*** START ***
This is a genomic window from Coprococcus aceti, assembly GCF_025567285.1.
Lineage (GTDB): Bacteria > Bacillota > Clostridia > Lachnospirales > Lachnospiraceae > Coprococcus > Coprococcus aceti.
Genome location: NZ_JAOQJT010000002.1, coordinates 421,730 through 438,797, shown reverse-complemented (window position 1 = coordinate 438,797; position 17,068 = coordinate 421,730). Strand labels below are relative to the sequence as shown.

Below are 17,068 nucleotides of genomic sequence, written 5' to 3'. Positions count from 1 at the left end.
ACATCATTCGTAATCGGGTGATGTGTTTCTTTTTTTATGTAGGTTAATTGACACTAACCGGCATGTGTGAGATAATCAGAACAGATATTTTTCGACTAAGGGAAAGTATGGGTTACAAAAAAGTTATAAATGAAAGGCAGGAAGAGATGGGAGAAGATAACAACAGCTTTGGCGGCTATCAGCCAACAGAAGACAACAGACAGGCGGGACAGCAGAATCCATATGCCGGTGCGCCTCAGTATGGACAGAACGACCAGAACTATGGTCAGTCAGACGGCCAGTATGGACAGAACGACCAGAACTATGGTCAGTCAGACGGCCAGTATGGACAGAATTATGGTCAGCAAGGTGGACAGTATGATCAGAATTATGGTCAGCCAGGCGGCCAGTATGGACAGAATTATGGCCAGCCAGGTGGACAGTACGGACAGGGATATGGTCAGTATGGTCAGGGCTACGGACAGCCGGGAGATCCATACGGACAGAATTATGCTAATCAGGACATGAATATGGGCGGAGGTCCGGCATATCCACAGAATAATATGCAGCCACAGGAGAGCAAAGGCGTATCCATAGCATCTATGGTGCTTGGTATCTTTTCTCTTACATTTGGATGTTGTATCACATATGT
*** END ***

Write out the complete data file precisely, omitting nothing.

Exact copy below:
This is a genomic window from Coprococcus aceti, assembly GCF_025567285.1.
Lineage (GTDB): Bacteria > Bacillota > Clostridia > Lachnospirales > Lachnospiraceae > Coprococcus > Coprococcus aceti.
Genome location: NZ_JAOQJT010000002.1, coordinates 421,730 through 438,797, shown reverse-complemented (window position 1 = coordinate 438,797; position 17,068 = coordinate 421,730). Strand labels below are relative to the sequence as shown.

Below are 17,068 nucleotides of genomic sequence, written 5' to 3'. Positions count from 1 at the left end.
ACATCATTCGTAATCGGGTGATGTGTTTCTTTTTTTATGTAGGTTAATTGACACTAACCGGCATGTGTGAGATAATCAGAACAGATATTTTTCGACTAAGGGAAAGTATGGGTTACAAAAAAGTTATAAATGAAAGGCAGGAAGAGATGGGAGAAGATAACAACAGCTTTGGCGGCTATCAGCCAACAGAAGACAACAGACAGGCGGGACAGCAGAATCCATATGCCGGTGCGCCTCAGTATGGACAGAACGACCAGAACTATGGTCAGTCAGACGGCCAGTATGGACAGAACGACCAGAACTATGGTCAGTCAGACGGCCAGTATGGACAGAATTATGGTCAGCAAGGTGGACAGTATGATCAGAATTATGGTCAGCCAGGCGGCCAGTATGGACAGAATTATGGCCAGCCAGGTGGACAGTACGGACAGGGATATGGTCAGTATGGTCAGGGCTACGGACAGCCGGGAGATCCATACGGACAGAATTATGCTAATCAGGACATGAATATGGGCGGAGGTCCGGCATATCCACAGAATAATATGCAGCCACAGGAGAGCAAAGGCGTATCCATAGCATCTATGGTGCTTGGTATCTTTTCTCTTACATTTGGATGTTGTATCACATATGT